Each week, we search New York City for the most exciting, and thought-provoking, shows, screenings, and events. See them below.
Tuesday, May 9–Saturday, June 10
1. “Abe Ajay: Alphabet” at Driscoll Babcock Gallery
Multimedia artist Abe Ajay explores color and form through the proscribed symbols that comprise the alphabet. His artistic career was born out of early experiences as a graphic designer, and his sculptures and works on paper are testament both to his regimented formal training, and his later experiments in abstraction and collage. A clear appreciation of the works of his contemporaries Louise Nevelson and Alexander Calder are present in this selection of works from the 1960s and 1970s.
Location: 525 West 25th Street
Time: Tuesday–Friday 10 a.m. to 6 p.m.
Wednesday, May 10
2. “Donald Judd: Furniture Is Furniture″ Talk at the Judd Foundation
The Judd Foundation‘s booth at Frieze New York was devoted to their new editions of Donald Judd‘s under-appreciated furniture designs. This little-known facet of the artist’s career will be further explored in this conversation with Judd Foundation board treasurer Rob Beyer and interior designer Jim Walrod focusing on Judd’s personal collection of furniture and design.
Location: The Judd Foundation, 101 Spring Street
Price: Free with RSVP
Time: 6:30 p.m.
Wednesday, May 10–Friday, June 30
3. “Stanislaw Fijalkowski: A Young Man Plans a Voyage″ at Green Point Projects
It seems only fitting that a new art space in Greenpoint, Brooklyn’s traditionally Polish enclave, is debuting its repurposed warehouse space with an exhibition of ninety-five-year-old Polish artist Stanislaw Fijalkowski, whose work combines lyrical abstraction with constructivism. Curated by Marek Bartelik, its the artist’s first solo show in the US, and features paintings from the 1950s through to 2017.
Location: Green Point Projects, 27 Gem St. (corner Meserole Ave.), Brooklyn
Time: Opening reception, 7 p.m.–9 p.m.; Thursday–Saturday, 12 p.m.–6 p.m., or by appointment
Wednesday, May 10–Tuesday, September 5
4. Angela Fraleigh at 527 Madison Avenue
The lobby of an office building in East Midtown is hardly where you expect to encounter contemporary art, but we’re intrigued by this exhibition of of Angela Fraleigh’s lush, modern-day take on Old Master paintings, featuring sensuous, classically-inspired figures overlaid with boldly colored abstractions. There will be six paintings, including a diptych created specially for the show.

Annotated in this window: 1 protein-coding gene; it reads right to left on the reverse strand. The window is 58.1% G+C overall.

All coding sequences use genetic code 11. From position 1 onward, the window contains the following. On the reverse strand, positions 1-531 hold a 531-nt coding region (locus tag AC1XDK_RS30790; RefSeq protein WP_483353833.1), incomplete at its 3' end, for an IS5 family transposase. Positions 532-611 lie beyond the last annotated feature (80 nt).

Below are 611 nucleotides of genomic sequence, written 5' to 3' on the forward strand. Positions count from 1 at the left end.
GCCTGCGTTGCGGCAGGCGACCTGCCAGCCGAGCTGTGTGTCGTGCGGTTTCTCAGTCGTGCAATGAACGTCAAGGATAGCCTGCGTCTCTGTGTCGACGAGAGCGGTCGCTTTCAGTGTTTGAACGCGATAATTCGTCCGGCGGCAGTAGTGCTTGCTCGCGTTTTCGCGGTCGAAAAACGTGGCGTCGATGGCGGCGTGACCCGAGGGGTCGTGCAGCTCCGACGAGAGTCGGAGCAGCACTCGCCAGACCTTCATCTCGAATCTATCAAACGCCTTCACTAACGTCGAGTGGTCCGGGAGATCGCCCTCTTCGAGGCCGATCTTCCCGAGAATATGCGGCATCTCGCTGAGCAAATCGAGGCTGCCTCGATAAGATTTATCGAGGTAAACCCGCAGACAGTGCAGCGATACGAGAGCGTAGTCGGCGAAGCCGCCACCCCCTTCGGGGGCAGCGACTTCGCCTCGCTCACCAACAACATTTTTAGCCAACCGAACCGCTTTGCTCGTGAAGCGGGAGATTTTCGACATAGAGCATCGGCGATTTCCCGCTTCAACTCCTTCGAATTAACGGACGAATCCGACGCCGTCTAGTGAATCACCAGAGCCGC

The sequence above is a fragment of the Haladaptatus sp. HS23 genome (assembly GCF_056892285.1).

Location: 527 Madison Avenue
Time: Monday–Friday, 9 a.m.–5 p.m.
Saturday, May 13
5. “Black Pulp!″ Lecture at Cooper Union
William Villalongo and Mark Thomas Gibson will discuss “Black Pulp!,” the traveling exhibition they co-curated of prints exploring how Black identity evolved in the US between 1912 and 1990. It’s a third event in a three day lecture series titled “Drawing Lines: The Black American Experience.”
Location: Cooper Union, Foundation Building, the Great Hall, 7 East 7th Street, between Third and Fourth Avenues
Time: 6:30 p.m.–8 p.m.
Saturday, May 13–Sunday, June 18
6. “Rites of Spring,″ “Wide Open 8,” and “Recycle 2017″ at Brooklyn Waterfront Artists Coalition (BWAC)
The Brooklyn Waterfront Artists Coalition is celebrating its 40th birthday with three new exhibitions. For the group show “Rites of Spring,” artists were asked to respond to the Rainer Maria Rilke poem “Early Spring.” Two national juried exhibitions, “Wide Open” and “Recycle 2017,” the later featuring works made from cast-off, discarded, and re-purposed materials, will each hand out $3,000 in prizes.
Location: Brooklyn Waterfront Artists Coalition, 481 Van Brunt Street, Brooklyn
Time: Opening reception, 1 p.m.–6 p.m.; Saturday–Saturday, 1 p.m.–6 p.m.
Through Sunday, May 14
7. “Turner’s Modern and Ancient Ports: Passages Through Time” at the Frick
Don’t miss the last chance to see this dazzling, eye-opening show, which brings together nearly three dozen seascapes by J.M.W. Turner from the 1810s through the late 1830s ranging from oil and watercolors, to graphite. Turner, who depicted ports throughout his career, was an avid traveler who was fascinated equally by light and topography. The show features scenes of contemporary cities in England, France, and Germany, as well as imagined scenes set in the ancient world depicting daily life in detail. For the first time the exhibition unites the Frick’s two paintings, scenes of Dieppe and Cologne, with a related yet unfinished work from Tate Britain that depicts the modern harbor of Brest.
Location: 1 East 70th Street, New York
Price: Adults: $22, seniors $17, students: $12
Time: Tuesday–Saturday 10 a.m.– 6 p.m.; Sundays 11 a.m.–5 p.m.
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